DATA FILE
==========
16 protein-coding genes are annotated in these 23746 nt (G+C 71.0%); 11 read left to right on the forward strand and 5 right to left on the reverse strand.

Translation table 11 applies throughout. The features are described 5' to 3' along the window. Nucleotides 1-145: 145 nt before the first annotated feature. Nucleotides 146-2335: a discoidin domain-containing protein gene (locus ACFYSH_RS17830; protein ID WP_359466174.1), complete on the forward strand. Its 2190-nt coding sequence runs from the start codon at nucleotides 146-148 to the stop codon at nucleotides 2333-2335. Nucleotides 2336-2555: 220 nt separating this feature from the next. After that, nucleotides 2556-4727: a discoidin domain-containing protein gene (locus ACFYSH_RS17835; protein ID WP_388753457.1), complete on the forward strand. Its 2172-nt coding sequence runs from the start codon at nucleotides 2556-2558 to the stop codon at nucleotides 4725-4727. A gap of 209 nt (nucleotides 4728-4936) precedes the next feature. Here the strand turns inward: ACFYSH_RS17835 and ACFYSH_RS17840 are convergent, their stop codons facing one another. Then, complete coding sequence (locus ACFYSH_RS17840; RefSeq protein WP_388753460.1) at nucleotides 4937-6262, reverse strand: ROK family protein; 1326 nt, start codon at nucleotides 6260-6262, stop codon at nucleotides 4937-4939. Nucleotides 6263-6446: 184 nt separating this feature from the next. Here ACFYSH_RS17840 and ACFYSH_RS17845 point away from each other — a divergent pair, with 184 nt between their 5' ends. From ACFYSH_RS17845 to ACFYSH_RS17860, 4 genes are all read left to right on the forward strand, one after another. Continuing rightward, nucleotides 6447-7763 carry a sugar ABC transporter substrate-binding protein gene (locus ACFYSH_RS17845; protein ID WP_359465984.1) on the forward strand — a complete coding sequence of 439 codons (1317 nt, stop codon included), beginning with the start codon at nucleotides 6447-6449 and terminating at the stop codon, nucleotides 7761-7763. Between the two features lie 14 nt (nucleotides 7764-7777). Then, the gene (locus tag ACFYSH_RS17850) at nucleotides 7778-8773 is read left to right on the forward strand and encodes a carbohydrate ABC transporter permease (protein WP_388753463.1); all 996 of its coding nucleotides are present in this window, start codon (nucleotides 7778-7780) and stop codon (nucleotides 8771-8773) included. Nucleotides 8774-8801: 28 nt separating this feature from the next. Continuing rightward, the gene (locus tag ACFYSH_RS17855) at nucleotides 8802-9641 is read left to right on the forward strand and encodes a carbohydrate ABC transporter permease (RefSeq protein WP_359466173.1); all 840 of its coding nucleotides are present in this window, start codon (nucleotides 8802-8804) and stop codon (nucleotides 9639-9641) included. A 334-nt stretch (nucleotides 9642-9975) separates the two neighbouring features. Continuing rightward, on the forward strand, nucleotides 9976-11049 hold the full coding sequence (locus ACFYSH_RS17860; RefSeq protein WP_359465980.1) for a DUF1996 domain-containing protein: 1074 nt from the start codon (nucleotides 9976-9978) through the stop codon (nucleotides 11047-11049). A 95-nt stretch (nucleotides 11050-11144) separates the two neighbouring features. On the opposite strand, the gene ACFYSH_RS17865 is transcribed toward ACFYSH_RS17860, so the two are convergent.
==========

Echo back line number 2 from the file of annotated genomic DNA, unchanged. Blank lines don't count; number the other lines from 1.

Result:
Translation table 11 applies throughout. The features are described 5' to 3' along the window. Nucleotides 1-145: 145 nt before the first annotated feature. Nucleotides 146-2335: a discoidin domain-containing protein gene (locus ACFYSH_RS17830; protein ID WP_359466174.1), complete on the forward strand. Its 2190-nt coding sequence runs from the start codon at nucleotides 146-148 to the stop codon at nucleotides 2333-2335. Nucleotides 2336-2555: 220 nt separating this feature from the next. After that, nucleotides 2556-4727: a discoidin domain-containing protein gene (locus ACFYSH_RS17835; protein ID WP_388753457.1), complete on the forward strand. Its 2172-nt coding sequence runs from the start codon at nucleotides 2556-2558 to the stop codon at nucleotides 4725-4727. A gap of 209 nt (nucleotides 4728-4936) precedes the next feature. Here the strand turns inward: ACFYSH_RS17835 and ACFYSH_RS17840 are convergent, their stop codons facing one another. Then, complete coding sequence (locus ACFYSH_RS17840; RefSeq protein WP_388753460.1) at nucleotides 4937-6262, reverse strand: ROK family protein; 1326 nt, start codon at nucleotides 6260-6262, stop codon at nucleotides 4937-4939. Nucleotides 6263-6446: 184 nt separating this feature from the next. Here ACFYSH_RS17840 and ACFYSH_RS17845 point away from each other — a divergent pair, with 184 nt between their 5' ends. From ACFYSH_RS17845 to ACFYSH_RS17860, 4 genes are all read left to right on the forward strand, one after another. Continuing rightward, nucleotides 6447-7763 carry a sugar ABC transporter substrate-binding protein gene (locus ACFYSH_RS17845; protein ID WP_359465984.1) on the forward strand — a complete coding sequence of 439 codons (1317 nt, stop codon included), beginning with the start codon at nucleotides 6447-6449 and terminating at the stop codon, nucleotides 7761-7763. Between the two features lie 14 nt (nucleotides 7764-7777). Then, the gene (locus tag ACFYSH_RS17850) at nucleotides 7778-8773 is read left to right on the forward strand and encodes a carbohydrate ABC transporter permease (protein WP_388753463.1); all 996 of its coding nucleotides are present in this window, start codon (nucleotides 7778-7780) and stop codon (nucleotides 8771-8773) included. Nucleotides 8774-8801: 28 nt separating this feature from the next. Continuing rightward, the gene (locus tag ACFYSH_RS17855) at nucleotides 8802-9641 is read left to right on the forward strand and encodes a carbohydrate ABC transporter permease (RefSeq protein WP_359466173.1); all 840 of its coding nucleotides are present in this window, start codon (nucleotides 8802-8804) and stop codon (nucleotides 9639-9641) included. A 334-nt stretch (nucleotides 9642-9975) separates the two neighbouring features. Continuing rightward, on the forward strand, nucleotides 9976-11049 hold the full coding sequence (locus ACFYSH_RS17860; RefSeq protein WP_359465980.1) for a DUF1996 domain-containing protein: 1074 nt from the start codon (nucleotides 9976-9978) through the stop codon (nucleotides 11047-11049). A 95-nt stretch (nucleotides 11050-11144) separates the two neighbouring features. On the opposite strand, the gene ACFYSH_RS17865 is transcribed toward ACFYSH_RS17860, so the two are convergent.